Reopening of economy, private consumption power GDP

THE reopening of the economy and recovery in private consumption has given Malaysia’s GDP performance a boost.

According to United Overseas Bank (M) Bhd’s “Global Economics & Markets Research” report on Wednesday, the recovery has to date bring about a robust 5.5% growth of GDP and 3.4 points contribution to overall growth in the first quarter of 2022 (1Q22).

In 1Q22, household consumption expanded by 5.5% as compared to above 6% during pre-pandemic periods.

The gradual reopening of the economy since August 2021 has also lifted Malaysia’s economy into positive territory since 4Q21.

“The growth is also driven by Aidilfitri festive spending, pent-up demand, and higher consumption of services,” the report reads.

The further easing of containment measures, higher vaccination rates and improving labour market conditions also led to the improved performance.

Nonetheless, private consumption has significant growth potential since customer purchasing habits have remained stable since the recovery and the strong tourism momentum.

Consumers have resumed dining in, travelling and sporting and other leisure activities, after two long pandemic years.

“Increased crowds also have been observed in restaurants and cafes, cinemas, shopping malls and social and recreational spaces,” it said.

Not only that, hotels have been struggling to keep up with demand as seen in the surge of hotel occupancy rates of 80% to 90% during the Labour Day, Aidilfitri and Wesak weekends.

This year, Malaysia’s air passenger traffic is forecast to increase between 197% and 347%, representing between 32.6 million and 49 million passengers.

“This marks a 30% to 45% recovery from the pre-pandemic air passenger traffic levels in 2019,” the report noted.

Despite the reopening optimism, analysts stay cautious, given multiple headwinds on the horizon that could taper the momentum of private consumption growth to around 6.5% in the second half of 2022 and 2023.

“The key risk includes higher global uncertainties, rebalancing of household expenditure amid weaker household balance sheets and expiry of pandemic policy measures by mid-year, coupled with a higher cost of living and interest rates,” it said.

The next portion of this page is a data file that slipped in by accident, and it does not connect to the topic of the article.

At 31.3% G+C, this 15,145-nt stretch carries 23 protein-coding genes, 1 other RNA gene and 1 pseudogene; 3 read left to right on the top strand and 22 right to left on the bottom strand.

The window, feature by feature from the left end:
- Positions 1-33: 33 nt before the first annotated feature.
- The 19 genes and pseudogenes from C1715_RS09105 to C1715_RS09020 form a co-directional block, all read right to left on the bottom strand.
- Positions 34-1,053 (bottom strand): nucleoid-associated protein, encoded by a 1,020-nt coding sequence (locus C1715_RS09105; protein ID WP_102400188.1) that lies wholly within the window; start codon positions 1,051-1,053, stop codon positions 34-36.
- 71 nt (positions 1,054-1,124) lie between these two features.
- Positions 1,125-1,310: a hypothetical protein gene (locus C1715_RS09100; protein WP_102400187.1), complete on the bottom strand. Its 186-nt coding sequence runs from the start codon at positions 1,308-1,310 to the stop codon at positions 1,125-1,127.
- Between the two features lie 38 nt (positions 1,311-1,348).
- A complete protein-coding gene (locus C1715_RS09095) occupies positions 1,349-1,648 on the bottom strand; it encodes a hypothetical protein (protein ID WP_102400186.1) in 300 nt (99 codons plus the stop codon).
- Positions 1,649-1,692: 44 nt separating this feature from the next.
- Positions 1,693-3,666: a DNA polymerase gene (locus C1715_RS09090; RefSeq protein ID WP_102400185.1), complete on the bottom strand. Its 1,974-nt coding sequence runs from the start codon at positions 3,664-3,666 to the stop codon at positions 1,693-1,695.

Not only that, the spike in interest-free instalment plans and financing options such as buy now, pay later (BNPL), although good to spur consumption, poses the risk of users’ build-up excessive consumer debt.

The report noted that BNPL growth is largely underpinned by the underbanked and unbanked population, which is estimated at 55% of population.

In addition, as a result of higher inflation and slower global growth, markets have started to price in the effects.

For example, on Tuesday, the World Bank cut its forecasts for global growth this year to 2.9% as compared to earlier forecast — 3.2% in April, 4.1% in January, amid the conflict in Ukraine, lockdowns in China, supply-chain disruptions and the risk of stagflation.

The economic fallout also has eroded a substantial portion of Malaysian households which led to an estimation of over RM140 billion being withdrawn from the Employees Provident Fund (EPF) retirement saving previously. 

The report noted that 6.1 million or around half of EPF members and 22% of the adult population have less than RM10,000 in their EPF accounts.

Therefore, this has a negative potential on household financial assets, raising concerns over the medium-term financial vulnerabilities of some household segments and spending power.

“Looking at the potential headwinds, we maintain our projection for private consumption growth at 6.5% (against official estimate of 9%),” it said.

The forecast consumption is based on quarterly data of private consumption, GDP trend growth and Covid-19 restriction periods.

Nonetheless, to counter near-term headwinds, analysts suggest a wider job opportunity for the consumer, higher incomes, and direct cash subsidies to consumers.

“However, this runs the risk of fanning demand-driven inflation pressures that will have to be managed with a larger quantum of rate hikes,” it concluded. — by NURUL SUHAIDI / pic MUHD AMIN NAHARUL